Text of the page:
Burlington, Vermont-based Ben & Jerry’s is well-known for Caramel Chocolate Cheesecake Truffle and Cherry Garcia ice cream, among other awesome flavors. The popular ice cream company founders are also known for supporting various causes including racial justice, marriage equality and fair trade, so it is no surprise that co-founder Ben Cohen has strong opinions. Unfortunately, Ben’s latest public stunt resulted in his arrest.
Over the weekend, the infamous ice cream entrepreneur demonstrated against plans in the works that would put F-35 jets in the air at the Vermont Air National Guard base near his home. Cohen was cited for violating the local sound ordinance after he strapped amplifiers to a rig behind his vehicle and repeatedly played the sound of an F-35 jet blast. How loud is an F-35 jet?
Saveourskiesvt.org says the F-35 is four times louder than the F-16, both when taking off and landing. Considering that Lmax is the maximum sound level, this is how the F-35 compares to the F-16:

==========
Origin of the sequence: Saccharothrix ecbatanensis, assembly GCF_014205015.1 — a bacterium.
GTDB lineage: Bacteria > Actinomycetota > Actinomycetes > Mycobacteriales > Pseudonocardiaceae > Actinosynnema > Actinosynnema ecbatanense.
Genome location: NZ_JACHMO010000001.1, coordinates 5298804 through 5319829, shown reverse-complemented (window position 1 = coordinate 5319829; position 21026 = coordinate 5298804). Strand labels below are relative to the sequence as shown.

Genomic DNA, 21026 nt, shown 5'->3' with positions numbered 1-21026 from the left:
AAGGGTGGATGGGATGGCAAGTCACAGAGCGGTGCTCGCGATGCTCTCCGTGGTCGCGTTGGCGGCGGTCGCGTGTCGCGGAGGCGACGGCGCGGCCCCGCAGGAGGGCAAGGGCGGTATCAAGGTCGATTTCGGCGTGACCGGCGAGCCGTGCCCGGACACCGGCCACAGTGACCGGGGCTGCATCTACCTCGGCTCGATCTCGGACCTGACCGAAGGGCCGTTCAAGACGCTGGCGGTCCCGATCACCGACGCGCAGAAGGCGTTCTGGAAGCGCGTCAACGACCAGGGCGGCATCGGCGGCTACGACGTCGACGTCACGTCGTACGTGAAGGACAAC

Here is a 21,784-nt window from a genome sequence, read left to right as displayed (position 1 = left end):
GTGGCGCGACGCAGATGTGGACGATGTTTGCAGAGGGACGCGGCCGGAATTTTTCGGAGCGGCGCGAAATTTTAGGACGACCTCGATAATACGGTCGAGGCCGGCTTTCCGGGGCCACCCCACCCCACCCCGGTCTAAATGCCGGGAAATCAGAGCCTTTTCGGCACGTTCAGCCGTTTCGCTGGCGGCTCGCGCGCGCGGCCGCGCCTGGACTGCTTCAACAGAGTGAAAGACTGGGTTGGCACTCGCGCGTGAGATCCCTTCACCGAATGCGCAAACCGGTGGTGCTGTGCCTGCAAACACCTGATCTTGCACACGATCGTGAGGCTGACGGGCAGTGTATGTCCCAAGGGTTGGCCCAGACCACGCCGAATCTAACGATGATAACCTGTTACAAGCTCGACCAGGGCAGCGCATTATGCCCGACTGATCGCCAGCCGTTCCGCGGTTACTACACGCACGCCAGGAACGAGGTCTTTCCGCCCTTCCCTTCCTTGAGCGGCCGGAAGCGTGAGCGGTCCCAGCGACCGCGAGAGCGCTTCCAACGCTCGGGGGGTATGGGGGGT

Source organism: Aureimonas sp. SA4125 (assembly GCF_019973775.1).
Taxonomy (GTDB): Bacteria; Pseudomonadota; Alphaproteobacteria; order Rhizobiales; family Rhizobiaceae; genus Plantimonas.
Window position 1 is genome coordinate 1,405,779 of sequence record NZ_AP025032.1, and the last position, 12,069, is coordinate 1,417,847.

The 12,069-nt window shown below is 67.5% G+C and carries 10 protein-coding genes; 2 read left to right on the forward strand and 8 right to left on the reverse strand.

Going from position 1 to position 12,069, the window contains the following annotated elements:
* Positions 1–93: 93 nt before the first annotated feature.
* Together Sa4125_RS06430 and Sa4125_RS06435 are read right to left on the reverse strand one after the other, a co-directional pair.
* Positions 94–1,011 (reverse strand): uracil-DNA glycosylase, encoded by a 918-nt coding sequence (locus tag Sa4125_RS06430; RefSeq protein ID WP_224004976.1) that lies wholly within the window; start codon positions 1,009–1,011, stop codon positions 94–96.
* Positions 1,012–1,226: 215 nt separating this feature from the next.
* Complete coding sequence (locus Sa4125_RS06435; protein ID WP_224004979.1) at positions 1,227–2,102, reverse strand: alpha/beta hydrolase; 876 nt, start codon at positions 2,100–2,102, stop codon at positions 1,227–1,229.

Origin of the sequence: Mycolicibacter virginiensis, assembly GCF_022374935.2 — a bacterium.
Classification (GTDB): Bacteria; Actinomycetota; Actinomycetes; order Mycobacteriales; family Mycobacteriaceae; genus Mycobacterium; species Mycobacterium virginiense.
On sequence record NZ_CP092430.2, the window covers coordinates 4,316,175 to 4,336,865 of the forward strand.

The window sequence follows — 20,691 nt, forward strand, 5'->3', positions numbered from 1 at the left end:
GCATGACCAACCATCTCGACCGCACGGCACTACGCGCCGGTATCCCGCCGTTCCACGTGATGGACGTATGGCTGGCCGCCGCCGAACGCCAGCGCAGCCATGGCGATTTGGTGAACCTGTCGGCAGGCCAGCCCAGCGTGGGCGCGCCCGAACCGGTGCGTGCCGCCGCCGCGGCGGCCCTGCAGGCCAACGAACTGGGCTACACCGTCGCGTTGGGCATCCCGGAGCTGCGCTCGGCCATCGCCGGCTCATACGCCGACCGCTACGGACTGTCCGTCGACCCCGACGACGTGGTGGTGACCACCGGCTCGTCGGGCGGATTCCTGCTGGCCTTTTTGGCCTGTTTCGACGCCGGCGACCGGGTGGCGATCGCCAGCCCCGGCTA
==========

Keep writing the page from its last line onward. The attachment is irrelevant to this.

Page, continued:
When landing, the Lmax for the F-16 is 73dBA compared to 95dBA for the F-35. When taking off, the Lmax for the F-16 is 94dBA compared to the F-35 at 115dBA, roughly equivalent to a chain saw, depending on who you ask.
That means Cohen subjected Burlington residents to noise that is equivalent to the sound of chain saws/F-35 jet blasts repeatedly Saturday between 11am and 3:30pm. (I hope you weren’t trying to sleep in!) We can assume that Mr. Cohen was likely very successful in his efforts to raise awareness about the issue. I mean, how could you NOT hear this very loud protest? BOOM Chocolatta! (this writer’s favorite Ben & Jerry’s flavor).
Getting ticketed. It’s either legal or it’s not, if it’s legal for the F-35 to make this noise 16 times per day, 52 wks a yr, for the next 50 yrs, it should b legal for us to do this limited demonstration of extreme jet blasts which are the subject of Item #6 on the March ballot. pic.twitter.com/vpDwsP9hdV
— Ben Cohen (@YoBenCohen) March 3, 2018
After being given several citations for noise violations from police, Ben Cohen went on Twitter and asked supporters to go to City Hall to show their support. He was taken into custody late Saturday afternoon.
The loud demonstration was staged to bring awareness to an upcoming ballot vote that will decide if F-35s are going to be housed in Burlington. It is expected that the Vermont National Guard will not be affected by Ben’s antics, since $83 million dollars has already been invested into the F-35 project.